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Karma and Wooly Mammoths

What’s there to say about what I know (which is little) of Timothy Treadwell? That guy was crazy. I seriously question what was going through the guy’s head. It’s sad that he died, definitely. I guess he probably wouldn’t have had it any other way though. What did he accomplish living with the bears? I guess he spent a lot of his time in Alaska, which in my mind basically makes him Canadian so that might explain some things. Surely I jest.

This blog is not going to go anywhere profound or whatever, and I don’t want to criticize the guy. To each, their own. It’s not my place to judge, but I wouldn’t mind knowing more about the guy. He certainly doesn’t seem normal. The way he goes to the high pitched voice when talking to bears and calling himself a kind warrior (or something like that) just seems a little unnatural to me, and I do wonder who he was catering to. He seems like a strange, nature-loving, nice guy, which is kind of creepy to be honest. The documentary shows a lot of him talking about protecting the bears, but what action did he take after making the videos and using the Alaskan wilderness as his humble abode for a couple months every year? I guess I just want to know more about what his slant was, what his general feelings on environmentalism were.

Or maybe, i guess if it wasn't the practically being in canada part that made him a little strange, well I’m sure karma has screwed up before. In the millions of years that life has been here on earth there must have been a few mistakes with the inter-species changing thing. Just an idea!

I think it’s a cool movie. The footage of the bears is pretty neat. And the foxes were awesome. It’s cool how they just sat on the tent and followed him around. The concept behind the film is also really intriguing. It shows Treadwell in two different lights, which is what makes it interesting to me. It raises lots of questions and moral issues. Really, I don’t think it’s anybody’s place to judge this guy. He died because he loved the animals and how can anybody bash that? From what I’ve seen thus far, he didn’t cause the bears to go berserk and rampage towns and tents in search of people to eat. I haven’t heard about any bad, lasting effects he’s had on the bears’ tempers or acclimation to humans. How did people live when we didn’t have cement and houses and trucks and didn’t have the concept of tools? We had to live in nature with all the bears and the tigers and the wooly mammoths and all those other deadly animals. And guess what? We managed! If you criticize this guy (living with the wild) you’re criticizing the origins of man/woman.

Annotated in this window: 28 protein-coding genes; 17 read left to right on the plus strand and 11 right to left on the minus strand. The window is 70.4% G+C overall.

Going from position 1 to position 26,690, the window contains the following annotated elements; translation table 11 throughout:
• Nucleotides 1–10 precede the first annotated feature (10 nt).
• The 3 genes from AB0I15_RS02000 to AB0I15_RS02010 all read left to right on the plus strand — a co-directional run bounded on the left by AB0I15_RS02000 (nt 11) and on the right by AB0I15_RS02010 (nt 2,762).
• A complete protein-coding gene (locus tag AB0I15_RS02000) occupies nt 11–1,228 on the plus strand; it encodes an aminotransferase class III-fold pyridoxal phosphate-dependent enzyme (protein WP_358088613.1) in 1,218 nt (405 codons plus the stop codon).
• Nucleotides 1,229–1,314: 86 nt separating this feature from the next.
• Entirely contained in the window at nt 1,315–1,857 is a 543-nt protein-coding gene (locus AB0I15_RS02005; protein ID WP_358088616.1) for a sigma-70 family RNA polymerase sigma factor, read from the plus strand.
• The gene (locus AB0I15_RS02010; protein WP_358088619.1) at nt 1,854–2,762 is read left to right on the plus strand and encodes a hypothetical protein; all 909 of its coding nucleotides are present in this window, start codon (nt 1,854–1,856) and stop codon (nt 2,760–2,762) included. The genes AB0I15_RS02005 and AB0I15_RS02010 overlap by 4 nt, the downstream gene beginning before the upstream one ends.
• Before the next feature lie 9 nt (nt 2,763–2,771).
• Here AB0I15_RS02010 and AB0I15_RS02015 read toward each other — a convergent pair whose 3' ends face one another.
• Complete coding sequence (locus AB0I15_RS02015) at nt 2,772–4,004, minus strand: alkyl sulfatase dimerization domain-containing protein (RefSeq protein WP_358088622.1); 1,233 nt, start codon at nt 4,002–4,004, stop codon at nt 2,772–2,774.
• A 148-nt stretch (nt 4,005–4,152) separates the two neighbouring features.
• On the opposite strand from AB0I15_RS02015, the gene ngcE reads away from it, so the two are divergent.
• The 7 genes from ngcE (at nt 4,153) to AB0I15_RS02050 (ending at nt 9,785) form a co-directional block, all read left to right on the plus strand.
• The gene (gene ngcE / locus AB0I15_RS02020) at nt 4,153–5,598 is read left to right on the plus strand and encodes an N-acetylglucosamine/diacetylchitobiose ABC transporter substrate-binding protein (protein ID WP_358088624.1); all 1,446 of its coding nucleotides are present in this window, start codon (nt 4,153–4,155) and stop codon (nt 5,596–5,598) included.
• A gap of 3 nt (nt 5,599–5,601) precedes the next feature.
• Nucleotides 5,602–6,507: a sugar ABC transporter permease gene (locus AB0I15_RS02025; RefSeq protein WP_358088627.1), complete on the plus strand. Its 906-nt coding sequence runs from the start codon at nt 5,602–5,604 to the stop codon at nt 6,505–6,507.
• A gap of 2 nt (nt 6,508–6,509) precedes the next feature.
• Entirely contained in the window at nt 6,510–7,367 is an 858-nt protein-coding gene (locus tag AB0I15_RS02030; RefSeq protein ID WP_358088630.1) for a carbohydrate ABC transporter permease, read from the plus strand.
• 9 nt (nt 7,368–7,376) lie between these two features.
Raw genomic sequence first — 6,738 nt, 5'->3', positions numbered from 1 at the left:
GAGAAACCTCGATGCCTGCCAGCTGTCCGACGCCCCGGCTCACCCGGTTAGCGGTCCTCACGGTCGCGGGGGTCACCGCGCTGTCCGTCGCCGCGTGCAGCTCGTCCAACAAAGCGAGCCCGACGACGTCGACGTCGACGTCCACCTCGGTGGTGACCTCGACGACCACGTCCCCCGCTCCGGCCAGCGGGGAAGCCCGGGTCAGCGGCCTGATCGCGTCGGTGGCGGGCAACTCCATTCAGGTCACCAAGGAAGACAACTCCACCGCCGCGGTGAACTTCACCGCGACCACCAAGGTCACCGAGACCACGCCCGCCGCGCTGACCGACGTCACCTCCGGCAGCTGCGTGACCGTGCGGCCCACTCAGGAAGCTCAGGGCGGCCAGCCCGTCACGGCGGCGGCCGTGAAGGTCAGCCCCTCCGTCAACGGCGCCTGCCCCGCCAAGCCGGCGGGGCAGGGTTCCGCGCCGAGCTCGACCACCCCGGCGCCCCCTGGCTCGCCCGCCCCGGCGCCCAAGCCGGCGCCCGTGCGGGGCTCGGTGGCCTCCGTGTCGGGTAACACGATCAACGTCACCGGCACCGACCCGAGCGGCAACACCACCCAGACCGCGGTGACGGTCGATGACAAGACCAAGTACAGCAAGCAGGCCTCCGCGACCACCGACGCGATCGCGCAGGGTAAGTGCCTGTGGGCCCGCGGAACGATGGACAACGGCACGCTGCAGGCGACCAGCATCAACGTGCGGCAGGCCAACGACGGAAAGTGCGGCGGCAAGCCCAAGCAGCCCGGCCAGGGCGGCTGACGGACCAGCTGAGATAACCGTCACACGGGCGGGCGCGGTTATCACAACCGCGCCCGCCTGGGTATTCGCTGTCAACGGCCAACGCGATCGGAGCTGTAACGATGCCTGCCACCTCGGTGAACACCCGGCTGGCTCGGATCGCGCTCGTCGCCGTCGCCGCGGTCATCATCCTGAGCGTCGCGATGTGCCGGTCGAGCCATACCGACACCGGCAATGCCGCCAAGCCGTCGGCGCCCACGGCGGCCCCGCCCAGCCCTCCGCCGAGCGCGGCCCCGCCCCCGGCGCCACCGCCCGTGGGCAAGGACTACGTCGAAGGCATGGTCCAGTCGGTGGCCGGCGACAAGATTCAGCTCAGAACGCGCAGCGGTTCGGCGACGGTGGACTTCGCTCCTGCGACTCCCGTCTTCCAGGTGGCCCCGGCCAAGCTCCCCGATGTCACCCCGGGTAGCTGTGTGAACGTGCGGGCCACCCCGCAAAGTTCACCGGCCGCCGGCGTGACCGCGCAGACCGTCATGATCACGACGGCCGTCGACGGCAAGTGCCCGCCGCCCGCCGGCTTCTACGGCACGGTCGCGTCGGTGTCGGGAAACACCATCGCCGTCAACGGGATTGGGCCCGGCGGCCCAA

Timothy Treadwell article

Comments

I would like if the film gave more about who he was also. Half of the film is of his trying to touch bears, but certainly there is something that in motivating him, and it should really focus more on what he was doing in the classrooms and with his organizations to give his actions more credibility. That way he wouldn't be just some bear-loving crazy person to people who watch it.

I agree with you, it would have been interesting to hear Timothy's mindset and views on environmentalism. I also like how you tied him to older times, where his way of living wasn't nessasarily so bizzare, it was the way of life. Or your Canadian explaination could work too...

He may have his personal motivation in protecting the bears and doing it all.

Also, he may have grown up to a different thinking also which made him do it. But you are right, we couldn't judge him with that alone. He could have a good purpose and we should be thankful that there are people like him who are well motivated to do what he did.

His self motivation was impressive.

I think I find him cool for being somehow different. Not all people would be brave enough to do what they want to do just because they are afraid of the society not to accept them.

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